During his time at Juventus, Andrea Barzagli was one-third of what was arguably the best defensive trio in world football at the time.

The Tuscan formed a splendid three-man defense alongside Leonardo Bonucci and Giorgio Chiellini, helping the club usher in the longest-winning dynasty in Italian football history.

Nowadays, Calcio is struggling to produce top-notch defenders who can keep the flame ablaze.

While Barzagli is expecting a young crop to step up to the plate, he considers 35-year-old Inter defender Francesco Acerbi as the most consistent at the moment.

“Acerbi is one of the most consistent, but now I’m waiting for some younger profiles to develop,” said the 42-year-old in his interview with La Stampa via JuventusNews24.

“We need them for the national team. I’m talking about Gianluca Mancini and Alessandro Bastoni, who can and must continue to grow.

“The same goes gor Giorgio Scalvini and Alessandro Buongiorno. We need them because we have a European Championship to defend and usually in Germany we gain some satisfaction.”

On another note, Barzagli discussed the future of his old companions Bonucci and Chiellini who are currently plying their trade in Germany and the USA respectively.

“Leo had a good match against Napoli and I hope he can revive his career with Union Berlin.

“Traumatic divorce? We talked to one another, but I wouldn’t allow myself to give advice. Everyone lives in their own situations. Unfortunately, no one came out well, it could have ended differently.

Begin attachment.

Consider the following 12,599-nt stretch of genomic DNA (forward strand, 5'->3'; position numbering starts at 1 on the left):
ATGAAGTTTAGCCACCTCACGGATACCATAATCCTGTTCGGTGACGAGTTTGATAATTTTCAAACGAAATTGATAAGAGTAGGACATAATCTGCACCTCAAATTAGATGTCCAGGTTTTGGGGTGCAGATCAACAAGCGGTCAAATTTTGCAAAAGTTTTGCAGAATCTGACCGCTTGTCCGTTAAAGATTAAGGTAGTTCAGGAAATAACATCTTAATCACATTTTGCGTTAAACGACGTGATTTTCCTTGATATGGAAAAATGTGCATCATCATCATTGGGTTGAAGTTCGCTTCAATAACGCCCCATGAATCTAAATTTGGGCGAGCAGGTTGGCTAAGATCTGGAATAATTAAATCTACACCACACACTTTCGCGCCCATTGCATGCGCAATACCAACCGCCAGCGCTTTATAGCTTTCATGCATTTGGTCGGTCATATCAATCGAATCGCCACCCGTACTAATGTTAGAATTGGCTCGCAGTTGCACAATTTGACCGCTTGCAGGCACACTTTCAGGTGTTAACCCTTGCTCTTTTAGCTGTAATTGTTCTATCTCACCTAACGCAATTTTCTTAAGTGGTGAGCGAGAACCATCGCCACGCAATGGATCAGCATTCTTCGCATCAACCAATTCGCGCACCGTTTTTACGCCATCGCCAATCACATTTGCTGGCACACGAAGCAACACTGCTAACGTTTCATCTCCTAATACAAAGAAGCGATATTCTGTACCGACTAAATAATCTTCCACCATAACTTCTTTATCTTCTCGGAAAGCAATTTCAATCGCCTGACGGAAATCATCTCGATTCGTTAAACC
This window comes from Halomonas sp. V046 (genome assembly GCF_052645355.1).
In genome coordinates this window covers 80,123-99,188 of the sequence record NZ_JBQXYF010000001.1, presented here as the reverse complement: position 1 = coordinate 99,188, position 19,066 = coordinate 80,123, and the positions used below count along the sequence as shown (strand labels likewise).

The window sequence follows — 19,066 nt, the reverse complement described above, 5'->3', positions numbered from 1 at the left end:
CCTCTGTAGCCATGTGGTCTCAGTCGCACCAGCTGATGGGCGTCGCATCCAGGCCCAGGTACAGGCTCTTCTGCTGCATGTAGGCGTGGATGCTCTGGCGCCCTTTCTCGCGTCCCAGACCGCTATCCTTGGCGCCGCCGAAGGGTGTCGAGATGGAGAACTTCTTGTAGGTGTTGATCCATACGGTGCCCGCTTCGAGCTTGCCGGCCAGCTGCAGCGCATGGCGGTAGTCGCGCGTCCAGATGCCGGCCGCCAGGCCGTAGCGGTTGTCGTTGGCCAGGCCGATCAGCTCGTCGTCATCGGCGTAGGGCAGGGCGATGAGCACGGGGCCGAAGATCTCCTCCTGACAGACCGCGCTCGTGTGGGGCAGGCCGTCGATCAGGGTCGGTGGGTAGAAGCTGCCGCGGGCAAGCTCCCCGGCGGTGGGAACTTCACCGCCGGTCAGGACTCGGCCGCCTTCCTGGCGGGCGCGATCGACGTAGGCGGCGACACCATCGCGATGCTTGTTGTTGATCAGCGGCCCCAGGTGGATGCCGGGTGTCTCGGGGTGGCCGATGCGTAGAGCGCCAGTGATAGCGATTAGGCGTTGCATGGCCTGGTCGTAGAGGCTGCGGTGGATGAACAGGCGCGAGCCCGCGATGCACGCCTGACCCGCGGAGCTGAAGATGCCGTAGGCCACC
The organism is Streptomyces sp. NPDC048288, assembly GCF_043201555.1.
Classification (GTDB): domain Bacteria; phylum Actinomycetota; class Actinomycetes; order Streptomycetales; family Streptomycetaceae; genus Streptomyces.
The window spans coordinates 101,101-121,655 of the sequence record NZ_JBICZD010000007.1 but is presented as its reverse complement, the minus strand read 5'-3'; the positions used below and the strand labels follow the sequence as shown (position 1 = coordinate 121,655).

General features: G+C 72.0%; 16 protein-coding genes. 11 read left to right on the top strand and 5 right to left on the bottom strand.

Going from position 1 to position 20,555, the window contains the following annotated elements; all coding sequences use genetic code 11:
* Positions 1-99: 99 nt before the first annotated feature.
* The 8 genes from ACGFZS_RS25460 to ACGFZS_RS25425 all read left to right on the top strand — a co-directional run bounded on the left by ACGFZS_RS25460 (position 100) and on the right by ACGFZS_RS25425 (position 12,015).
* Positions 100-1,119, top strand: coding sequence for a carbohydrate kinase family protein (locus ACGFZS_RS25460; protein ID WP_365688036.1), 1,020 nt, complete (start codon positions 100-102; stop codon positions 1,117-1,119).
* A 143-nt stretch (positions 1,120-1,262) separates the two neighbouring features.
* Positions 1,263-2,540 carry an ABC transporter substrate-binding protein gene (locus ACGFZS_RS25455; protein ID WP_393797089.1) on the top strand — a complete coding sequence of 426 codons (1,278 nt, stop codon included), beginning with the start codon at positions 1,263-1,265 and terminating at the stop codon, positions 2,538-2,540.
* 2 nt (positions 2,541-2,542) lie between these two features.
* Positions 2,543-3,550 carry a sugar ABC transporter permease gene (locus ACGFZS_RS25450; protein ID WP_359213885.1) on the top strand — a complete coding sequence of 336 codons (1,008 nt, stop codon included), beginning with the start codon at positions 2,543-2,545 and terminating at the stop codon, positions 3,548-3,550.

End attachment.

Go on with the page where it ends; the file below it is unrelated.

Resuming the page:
“Chiellini is doing well. He will stop playing soon and take a break. I see his future as a manager at Juventus.”

Finally, Barzagli opened up on his own coaching experience at Juventus. After hanging his boots in 2019, he immediately joined Maurizio’s Sarri coaching staff.

However, the legendary defender swiftly vacated his role and explained why swiftly jumping into this role was a mistake.

“The only thing wrong was the rush. I wanted to stay at Juventus. However, I needed a year’s break from everything.

“It was a very limited experience because I arrived late and in a workgroup that I didn’t know. I didn’t want to continue because I knew I would only give 50%.

“So if you’re going to give so little, there’s no point in doing so. I don’t like quitting, but it was the lesser evil.”

“Now I have a clear idea of ​​what I want to do. This is the fourth year following my retirement and I have opened up my horizons a bit.

“I will try to be a manager after taking the course. I have no pressure, but I have ambition. Then I know that we need to gain experience and little by little, I will try to dive in .”